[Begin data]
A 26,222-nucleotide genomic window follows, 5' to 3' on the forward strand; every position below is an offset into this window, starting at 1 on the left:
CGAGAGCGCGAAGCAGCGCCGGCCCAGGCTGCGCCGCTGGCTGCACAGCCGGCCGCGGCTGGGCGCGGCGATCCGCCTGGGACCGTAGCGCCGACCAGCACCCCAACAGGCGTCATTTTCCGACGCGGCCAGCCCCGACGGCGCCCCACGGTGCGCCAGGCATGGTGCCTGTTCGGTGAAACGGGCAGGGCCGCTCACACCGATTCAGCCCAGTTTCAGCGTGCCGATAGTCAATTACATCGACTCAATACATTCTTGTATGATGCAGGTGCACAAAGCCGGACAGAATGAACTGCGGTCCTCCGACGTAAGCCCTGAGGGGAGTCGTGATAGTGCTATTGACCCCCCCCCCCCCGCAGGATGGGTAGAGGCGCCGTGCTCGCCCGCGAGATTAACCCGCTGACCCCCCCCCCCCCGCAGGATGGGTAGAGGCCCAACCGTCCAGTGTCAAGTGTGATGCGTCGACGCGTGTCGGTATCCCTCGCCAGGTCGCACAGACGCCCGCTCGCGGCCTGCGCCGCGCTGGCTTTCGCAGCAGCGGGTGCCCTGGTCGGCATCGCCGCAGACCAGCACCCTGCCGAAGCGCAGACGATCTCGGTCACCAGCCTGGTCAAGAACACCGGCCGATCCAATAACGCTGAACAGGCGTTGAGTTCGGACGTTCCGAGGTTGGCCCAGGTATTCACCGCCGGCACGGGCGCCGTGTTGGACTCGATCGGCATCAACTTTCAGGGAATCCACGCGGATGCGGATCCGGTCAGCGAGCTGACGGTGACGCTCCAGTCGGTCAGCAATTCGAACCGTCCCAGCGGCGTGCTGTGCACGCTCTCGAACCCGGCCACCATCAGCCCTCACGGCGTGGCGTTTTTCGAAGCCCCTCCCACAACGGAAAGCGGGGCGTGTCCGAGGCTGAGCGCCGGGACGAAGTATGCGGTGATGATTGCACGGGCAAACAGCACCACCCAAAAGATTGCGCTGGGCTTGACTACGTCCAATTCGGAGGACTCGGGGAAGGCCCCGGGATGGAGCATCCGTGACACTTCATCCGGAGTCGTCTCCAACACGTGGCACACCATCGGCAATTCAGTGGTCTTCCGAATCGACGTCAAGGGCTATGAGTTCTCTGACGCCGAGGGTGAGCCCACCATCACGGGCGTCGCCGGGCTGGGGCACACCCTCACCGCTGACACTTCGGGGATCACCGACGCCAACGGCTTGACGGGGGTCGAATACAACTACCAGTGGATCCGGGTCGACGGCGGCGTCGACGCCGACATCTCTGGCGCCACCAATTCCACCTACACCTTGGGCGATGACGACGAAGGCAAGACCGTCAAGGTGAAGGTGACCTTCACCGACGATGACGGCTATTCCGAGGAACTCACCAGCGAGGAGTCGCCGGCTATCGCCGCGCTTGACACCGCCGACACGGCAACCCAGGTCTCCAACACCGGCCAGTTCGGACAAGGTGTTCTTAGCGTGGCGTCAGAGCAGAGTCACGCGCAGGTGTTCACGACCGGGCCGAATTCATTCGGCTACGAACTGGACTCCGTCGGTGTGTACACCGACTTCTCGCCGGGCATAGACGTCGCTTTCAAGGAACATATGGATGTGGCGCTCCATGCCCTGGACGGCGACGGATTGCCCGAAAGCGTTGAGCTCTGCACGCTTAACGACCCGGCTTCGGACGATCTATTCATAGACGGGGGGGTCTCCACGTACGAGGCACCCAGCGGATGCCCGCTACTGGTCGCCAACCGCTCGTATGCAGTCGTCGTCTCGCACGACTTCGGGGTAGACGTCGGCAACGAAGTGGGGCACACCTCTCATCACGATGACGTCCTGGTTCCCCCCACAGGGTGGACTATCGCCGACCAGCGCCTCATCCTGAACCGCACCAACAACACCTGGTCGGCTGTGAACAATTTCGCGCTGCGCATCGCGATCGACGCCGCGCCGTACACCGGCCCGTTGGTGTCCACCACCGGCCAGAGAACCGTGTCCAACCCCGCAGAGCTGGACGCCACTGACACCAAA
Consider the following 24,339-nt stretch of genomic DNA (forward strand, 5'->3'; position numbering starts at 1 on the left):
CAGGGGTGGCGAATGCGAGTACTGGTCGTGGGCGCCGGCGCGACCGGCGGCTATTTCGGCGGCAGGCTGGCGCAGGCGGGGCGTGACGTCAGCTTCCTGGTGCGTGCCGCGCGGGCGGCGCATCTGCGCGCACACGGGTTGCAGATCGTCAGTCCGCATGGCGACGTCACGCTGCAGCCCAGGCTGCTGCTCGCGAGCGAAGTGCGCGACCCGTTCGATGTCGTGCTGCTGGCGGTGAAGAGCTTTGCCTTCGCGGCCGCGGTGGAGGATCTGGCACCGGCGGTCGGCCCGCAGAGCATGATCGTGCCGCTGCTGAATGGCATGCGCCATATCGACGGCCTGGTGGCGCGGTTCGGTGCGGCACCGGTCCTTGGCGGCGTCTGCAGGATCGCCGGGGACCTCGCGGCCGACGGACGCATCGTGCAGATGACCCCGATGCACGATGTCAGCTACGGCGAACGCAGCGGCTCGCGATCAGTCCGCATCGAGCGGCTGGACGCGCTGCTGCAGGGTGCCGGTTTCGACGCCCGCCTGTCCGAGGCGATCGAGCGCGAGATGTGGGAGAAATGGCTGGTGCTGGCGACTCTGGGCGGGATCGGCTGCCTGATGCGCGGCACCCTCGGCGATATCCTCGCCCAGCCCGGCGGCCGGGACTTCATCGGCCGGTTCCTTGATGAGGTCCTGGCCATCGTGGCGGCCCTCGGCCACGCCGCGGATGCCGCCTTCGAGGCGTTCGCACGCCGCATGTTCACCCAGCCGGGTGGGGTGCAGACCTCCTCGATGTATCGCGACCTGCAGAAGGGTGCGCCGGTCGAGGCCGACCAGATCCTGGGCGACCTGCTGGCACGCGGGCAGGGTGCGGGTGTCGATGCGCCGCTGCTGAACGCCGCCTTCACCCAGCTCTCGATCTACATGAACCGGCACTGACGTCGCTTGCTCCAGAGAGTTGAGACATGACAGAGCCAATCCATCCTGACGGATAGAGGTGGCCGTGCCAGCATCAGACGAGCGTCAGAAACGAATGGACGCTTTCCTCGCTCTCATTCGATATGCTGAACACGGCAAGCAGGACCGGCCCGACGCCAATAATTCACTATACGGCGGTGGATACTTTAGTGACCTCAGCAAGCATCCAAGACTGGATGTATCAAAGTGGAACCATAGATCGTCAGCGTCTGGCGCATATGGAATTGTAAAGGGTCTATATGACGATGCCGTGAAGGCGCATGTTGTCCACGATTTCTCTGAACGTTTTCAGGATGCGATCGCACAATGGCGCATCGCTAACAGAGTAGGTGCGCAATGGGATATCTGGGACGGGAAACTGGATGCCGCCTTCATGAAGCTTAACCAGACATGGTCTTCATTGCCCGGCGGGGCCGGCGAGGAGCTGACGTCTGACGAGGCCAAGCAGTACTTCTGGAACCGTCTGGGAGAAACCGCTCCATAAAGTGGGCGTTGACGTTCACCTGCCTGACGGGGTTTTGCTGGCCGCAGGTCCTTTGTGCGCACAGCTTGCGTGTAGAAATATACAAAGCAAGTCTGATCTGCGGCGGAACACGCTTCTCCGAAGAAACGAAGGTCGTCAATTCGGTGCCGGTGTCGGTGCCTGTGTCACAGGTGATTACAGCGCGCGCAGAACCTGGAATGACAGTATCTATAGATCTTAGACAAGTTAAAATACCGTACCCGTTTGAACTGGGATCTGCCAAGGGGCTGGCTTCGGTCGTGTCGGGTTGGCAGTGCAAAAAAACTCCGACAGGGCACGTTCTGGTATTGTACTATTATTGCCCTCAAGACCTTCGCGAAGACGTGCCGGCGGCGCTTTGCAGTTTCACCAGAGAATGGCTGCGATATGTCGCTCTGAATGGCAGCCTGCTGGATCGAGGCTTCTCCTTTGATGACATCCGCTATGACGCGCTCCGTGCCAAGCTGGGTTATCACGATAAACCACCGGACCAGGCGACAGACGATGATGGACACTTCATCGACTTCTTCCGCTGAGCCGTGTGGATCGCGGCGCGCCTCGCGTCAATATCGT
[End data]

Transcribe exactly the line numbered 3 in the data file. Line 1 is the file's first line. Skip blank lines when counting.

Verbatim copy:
Consider the following 24,339-nt stretch of genomic DNA (forward strand, 5'->3'; position numbering starts at 1 on the left):